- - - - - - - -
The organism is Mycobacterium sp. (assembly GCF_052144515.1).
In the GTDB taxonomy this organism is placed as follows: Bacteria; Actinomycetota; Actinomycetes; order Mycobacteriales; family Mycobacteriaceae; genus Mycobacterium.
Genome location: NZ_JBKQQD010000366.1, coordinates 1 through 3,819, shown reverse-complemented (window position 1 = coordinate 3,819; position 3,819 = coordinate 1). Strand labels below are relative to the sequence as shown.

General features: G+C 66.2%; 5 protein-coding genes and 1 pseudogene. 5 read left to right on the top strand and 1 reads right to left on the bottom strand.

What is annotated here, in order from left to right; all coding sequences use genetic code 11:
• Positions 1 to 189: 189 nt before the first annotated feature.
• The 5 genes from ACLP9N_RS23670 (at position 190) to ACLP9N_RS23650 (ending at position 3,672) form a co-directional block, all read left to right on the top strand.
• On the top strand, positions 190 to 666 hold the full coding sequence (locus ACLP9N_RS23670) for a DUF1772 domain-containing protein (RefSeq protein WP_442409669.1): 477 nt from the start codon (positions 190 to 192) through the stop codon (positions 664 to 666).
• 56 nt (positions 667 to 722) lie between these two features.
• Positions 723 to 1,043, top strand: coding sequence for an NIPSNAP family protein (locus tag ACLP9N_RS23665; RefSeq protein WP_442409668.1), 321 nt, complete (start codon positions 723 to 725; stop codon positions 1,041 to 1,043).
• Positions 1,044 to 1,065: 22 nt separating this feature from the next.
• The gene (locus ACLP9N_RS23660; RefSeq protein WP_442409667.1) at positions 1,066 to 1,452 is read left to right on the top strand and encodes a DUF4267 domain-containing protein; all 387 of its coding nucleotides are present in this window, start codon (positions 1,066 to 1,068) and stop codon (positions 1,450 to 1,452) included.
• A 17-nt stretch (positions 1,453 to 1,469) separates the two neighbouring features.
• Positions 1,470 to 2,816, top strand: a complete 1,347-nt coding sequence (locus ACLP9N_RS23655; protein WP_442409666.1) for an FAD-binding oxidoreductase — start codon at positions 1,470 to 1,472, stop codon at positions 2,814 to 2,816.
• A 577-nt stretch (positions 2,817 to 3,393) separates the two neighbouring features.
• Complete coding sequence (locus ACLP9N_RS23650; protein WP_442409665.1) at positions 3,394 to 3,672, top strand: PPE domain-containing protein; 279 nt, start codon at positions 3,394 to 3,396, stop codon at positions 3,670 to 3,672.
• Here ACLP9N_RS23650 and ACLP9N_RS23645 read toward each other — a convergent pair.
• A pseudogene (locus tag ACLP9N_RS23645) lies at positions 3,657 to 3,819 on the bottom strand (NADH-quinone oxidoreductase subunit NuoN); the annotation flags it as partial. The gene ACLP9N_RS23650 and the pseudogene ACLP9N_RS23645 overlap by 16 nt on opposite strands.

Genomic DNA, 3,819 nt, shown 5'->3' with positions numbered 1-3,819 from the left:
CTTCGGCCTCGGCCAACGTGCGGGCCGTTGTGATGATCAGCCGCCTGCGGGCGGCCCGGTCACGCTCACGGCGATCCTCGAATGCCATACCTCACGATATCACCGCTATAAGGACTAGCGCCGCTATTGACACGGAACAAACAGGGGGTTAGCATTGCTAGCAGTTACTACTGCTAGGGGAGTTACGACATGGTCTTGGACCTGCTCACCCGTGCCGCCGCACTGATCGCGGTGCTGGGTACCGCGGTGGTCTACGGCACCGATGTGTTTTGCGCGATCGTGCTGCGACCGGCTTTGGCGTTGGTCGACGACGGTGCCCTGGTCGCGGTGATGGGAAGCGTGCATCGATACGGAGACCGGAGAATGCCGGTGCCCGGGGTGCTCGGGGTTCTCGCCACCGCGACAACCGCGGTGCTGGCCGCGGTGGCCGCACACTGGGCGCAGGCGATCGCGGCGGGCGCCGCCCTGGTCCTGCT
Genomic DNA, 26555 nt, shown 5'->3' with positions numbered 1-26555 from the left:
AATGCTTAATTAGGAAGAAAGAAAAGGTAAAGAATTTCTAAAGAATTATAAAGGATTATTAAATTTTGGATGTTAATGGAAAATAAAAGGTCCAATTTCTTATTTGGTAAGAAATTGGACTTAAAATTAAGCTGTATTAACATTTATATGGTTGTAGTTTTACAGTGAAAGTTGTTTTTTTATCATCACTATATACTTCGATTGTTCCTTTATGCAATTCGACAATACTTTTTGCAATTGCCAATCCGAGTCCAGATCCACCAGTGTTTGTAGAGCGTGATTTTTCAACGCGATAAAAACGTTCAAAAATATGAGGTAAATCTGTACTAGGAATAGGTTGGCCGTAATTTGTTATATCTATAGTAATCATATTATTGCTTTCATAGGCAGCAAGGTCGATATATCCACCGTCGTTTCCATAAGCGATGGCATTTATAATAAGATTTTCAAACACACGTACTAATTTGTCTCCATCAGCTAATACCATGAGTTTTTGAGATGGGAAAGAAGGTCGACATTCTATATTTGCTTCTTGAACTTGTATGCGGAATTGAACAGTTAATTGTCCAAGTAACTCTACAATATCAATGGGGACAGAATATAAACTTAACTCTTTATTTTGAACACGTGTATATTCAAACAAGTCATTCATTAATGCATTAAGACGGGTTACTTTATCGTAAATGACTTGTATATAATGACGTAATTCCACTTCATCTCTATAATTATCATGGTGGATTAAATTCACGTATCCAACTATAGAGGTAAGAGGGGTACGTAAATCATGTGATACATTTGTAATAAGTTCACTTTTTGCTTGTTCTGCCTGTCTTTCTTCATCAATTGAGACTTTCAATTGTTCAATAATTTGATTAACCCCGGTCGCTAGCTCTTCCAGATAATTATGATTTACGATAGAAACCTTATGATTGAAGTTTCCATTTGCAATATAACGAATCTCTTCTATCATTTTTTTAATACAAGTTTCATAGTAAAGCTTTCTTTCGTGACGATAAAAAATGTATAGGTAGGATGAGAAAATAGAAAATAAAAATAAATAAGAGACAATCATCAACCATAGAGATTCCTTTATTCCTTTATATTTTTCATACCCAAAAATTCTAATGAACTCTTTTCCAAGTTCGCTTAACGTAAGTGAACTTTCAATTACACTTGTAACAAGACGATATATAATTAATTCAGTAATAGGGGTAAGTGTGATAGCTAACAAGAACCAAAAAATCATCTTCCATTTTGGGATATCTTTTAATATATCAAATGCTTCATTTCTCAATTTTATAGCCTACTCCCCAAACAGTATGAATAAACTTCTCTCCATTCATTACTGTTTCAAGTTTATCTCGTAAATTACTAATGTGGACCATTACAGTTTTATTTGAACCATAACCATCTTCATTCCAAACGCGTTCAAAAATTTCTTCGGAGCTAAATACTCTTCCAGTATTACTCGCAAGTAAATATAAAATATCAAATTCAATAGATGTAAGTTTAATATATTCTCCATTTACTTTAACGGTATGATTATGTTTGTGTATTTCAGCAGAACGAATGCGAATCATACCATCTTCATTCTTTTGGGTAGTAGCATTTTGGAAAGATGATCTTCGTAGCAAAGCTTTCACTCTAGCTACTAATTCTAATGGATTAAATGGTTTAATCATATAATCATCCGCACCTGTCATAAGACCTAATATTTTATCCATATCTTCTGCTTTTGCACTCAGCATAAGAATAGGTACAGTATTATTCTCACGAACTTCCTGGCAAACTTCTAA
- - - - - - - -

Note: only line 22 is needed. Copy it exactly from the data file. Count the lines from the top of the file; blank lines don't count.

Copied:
AATGCTTAATTAGGAAGAAAGAAAAGGTAAAGAATTTCTAAAGAATTATAAAGGATTATTAAATTTTGGATGTTAATGGAAAATAAAAGGTCCAATTTCTTATTTGGTAAGAAATTGGACTTAAAATTAAGCTGTATTAACATTTATATGGTTGTAGTTTTACAGTGAAAGTTGTTTTTTTATCATCACTATATACTTCGATTGTTCCTTTATGCAATTCGACAATACTTTTTGCAATTGCCAATCCGAGTCCAGATCCACCAGTGTTTGTAGAGCGTGATTTTTCAACGCGATAAAAACGTTCAAAAATATGAGGTAAATCTGTACTAGGAATAGGTTGGCCGTAATTTGTTATATCTATAGTAATCATATTATTGCTTTCATAGGCAGCAAGGTCGATATATCCACCGTCGTTTCCATAAGCGATGGCATTTATAATAAGATTTTCAAACACACGTACTAATTTGTCTCCATCAGCTAATACCATGAGTTTTTGAGATGGGAAAGAAGGTCGACATTCTATATTTGCTTCTTGAACTTGTATGCGGAATTGAACAGTTAATTGTCCAAGTAACTCTACAATATCAATGGGGACAGAATATAAACTTAACTCTTTATTTTGAACACGTGTATATTCAAACAAGTCATTCATTAATGCATTAAGACGGGTTACTTTATCGTAAATGACTTGTATATAATGACGTAATTCCACTTCATCTCTATAATTATCATGGTGGATTAAATTCACGTATCCAACTATAGAGGTAAGAGGGGTACGTAAATCATGTGATACATTTGTAATAAGTTCACTTTTTGCTTGTTCTGCCTGTCTTTCTTCATCAATTGAGACTTTCAATTGTTCAATAATTTGATTAACCCCGGTCGCTAGCTCTTCCAGATAATTATGATTTACGATAGAAACCTTATGATTGAAGTTTCCATTTGCAATATAACGAATCTCTTCTATCATTTTTTTAATACAAGTTTCATAGTAAAGCTTTCTTTCGTGACGATAAAAAATGTATAGGTAGGATGAGAAAATAGAAAATAAAAATAAATAAGAGACAATCATCAACCATAGAGATTCCTTTATTCCTTTATATTTTTCATACCCAAAAATTCTAATGAACTCTTTTCCAAGTTCGCTTAACGTAAGTGAACTTTCAATTACACTTGTAACAAGACGATATATAATTAATTCAGTAATAGGGGTAAGTGTGATAGCTAACAAGAACCAAAAAATCATCTTCCATTTTGGGATATCTTTTAATATATCAAATGCTTCATTTCTCAATTTTATAGCCTACTCCCCAAACAGTATGAATAAACTTCTCTCCATTCATTACTGTTTCAAGTTTATCTCGTAAATTACTAATGTGGACCATTACAGTTTTATTTGAACCATAACCATCTTCATTCCAAACGCGTTCAAAAATTTCTTCGGAGCTAAATACTCTTCCAGTATTACTCGCAAGTAAATATAAAATATCAAATTCAATAGATGTAAGTTTAATATATTCTCCATTTACTTTAACGGTATGATTATGTTTGTGTATTTCAGCAGAACGAATGCGAATCATACCATCTTCATTCTTTTGGGTAGTAGCATTTTGGAAAGATGATCTTCGTAGCAAAGCTTTCACTCTAGCTACTAATTCTAATGGATTAAATGGTTTAATCATATAATCATCCGCACCTGTCATAAGACCTAATATTTTATCCATATCTTCTGCTTTTGCACTCAGCATAAGAATAGGTACAGTATTATTCTCACGAACTTCCTGGCAAACTTCTAA